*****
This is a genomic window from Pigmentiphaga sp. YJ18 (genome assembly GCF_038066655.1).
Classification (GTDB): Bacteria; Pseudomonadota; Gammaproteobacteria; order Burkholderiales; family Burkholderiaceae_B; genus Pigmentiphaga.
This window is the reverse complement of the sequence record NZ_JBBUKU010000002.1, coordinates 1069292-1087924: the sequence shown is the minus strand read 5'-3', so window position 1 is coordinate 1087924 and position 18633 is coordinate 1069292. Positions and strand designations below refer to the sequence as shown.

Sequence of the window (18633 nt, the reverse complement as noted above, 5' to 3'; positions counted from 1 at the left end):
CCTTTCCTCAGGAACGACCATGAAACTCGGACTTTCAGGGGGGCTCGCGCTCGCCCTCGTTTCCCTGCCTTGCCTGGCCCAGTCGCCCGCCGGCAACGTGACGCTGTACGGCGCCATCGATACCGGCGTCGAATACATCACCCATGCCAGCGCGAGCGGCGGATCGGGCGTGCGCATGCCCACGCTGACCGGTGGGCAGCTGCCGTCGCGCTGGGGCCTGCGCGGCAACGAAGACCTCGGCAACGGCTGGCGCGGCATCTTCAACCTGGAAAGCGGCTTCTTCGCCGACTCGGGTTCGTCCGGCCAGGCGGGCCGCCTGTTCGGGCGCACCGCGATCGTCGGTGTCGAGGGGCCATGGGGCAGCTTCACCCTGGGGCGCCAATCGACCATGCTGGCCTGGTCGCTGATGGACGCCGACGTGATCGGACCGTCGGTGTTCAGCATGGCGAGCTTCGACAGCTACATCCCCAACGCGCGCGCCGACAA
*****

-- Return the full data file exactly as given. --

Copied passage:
This is a genomic window from Pigmentiphaga sp. YJ18 (genome assembly GCF_038066655.1).
Classification (GTDB): Bacteria; Pseudomonadota; Gammaproteobacteria; order Burkholderiales; family Burkholderiaceae_B; genus Pigmentiphaga.
This window is the reverse complement of the sequence record NZ_JBBUKU010000002.1, coordinates 1069292-1087924: the sequence shown is the minus strand read 5'-3', so window position 1 is coordinate 1087924 and position 18633 is coordinate 1069292. Positions and strand designations below refer to the sequence as shown.

Sequence of the window (18633 nt, the reverse complement as noted above, 5' to 3'; positions counted from 1 at the left end):
CCTTTCCTCAGGAACGACCATGAAACTCGGACTTTCAGGGGGGCTCGCGCTCGCCCTCGTTTCCCTGCCTTGCCTGGCCCAGTCGCCCGCCGGCAACGTGACGCTGTACGGCGCCATCGATACCGGCGTCGAATACATCACCCATGCCAGCGCGAGCGGCGGATCGGGCGTGCGCATGCCCACGCTGACCGGTGGGCAGCTGCCGTCGCGCTGGGGCCTGCGCGGCAACGAAGACCTCGGCAACGGCTGGCGCGGCATCTTCAACCTGGAAAGCGGCTTCTTCGCCGACTCGGGTTCGTCCGGCCAGGCGGGCCGCCTGTTCGGGCGCACCGCGATCGTCGGTGTCGAGGGGCCATGGGGCAGCTTCACCCTGGGGCGCCAATCGACCATGCTGGCCTGGTCGCTGATGGACGCCGACGTGATCGGACCGTCGGTGTTCAGCATGGCGAGCTTCGACAGCTACATCCCCAACGCGCGCGCCGACAA